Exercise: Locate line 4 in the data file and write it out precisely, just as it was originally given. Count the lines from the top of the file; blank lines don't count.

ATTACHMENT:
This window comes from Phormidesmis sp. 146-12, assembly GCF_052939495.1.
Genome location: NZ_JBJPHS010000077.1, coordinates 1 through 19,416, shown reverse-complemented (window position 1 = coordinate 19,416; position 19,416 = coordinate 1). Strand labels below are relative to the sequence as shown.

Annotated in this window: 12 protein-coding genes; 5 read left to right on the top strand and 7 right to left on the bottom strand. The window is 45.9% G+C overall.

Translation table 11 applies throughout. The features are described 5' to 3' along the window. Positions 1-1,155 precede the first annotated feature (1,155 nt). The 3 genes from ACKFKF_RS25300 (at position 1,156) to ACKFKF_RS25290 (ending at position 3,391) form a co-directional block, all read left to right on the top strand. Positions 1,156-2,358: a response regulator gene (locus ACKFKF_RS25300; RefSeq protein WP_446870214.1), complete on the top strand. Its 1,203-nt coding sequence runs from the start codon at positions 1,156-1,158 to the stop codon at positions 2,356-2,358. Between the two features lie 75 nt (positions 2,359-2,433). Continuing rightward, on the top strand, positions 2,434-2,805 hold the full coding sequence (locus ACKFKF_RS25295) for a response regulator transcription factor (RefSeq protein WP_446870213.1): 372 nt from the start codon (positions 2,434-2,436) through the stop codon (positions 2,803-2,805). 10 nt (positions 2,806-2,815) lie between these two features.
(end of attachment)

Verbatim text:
Translation table 11 applies throughout. The features are described 5' to 3' along the window. Positions 1-1,155 precede the first annotated feature (1,155 nt). The 3 genes from ACKFKF_RS25300 (at position 1,156) to ACKFKF_RS25290 (ending at position 3,391) form a co-directional block, all read left to right on the top strand. Positions 1,156-2,358: a response regulator gene (locus ACKFKF_RS25300; RefSeq protein WP_446870214.1), complete on the top strand. Its 1,203-nt coding sequence runs from the start codon at positions 1,156-1,158 to the stop codon at positions 2,356-2,358. Between the two features lie 75 nt (positions 2,359-2,433). Continuing rightward, on the top strand, positions 2,434-2,805 hold the full coding sequence (locus ACKFKF_RS25295) for a response regulator transcription factor (RefSeq protein WP_446870213.1): 372 nt from the start codon (positions 2,434-2,436) through the stop codon (positions 2,803-2,805). 10 nt (positions 2,806-2,815) lie between these two features.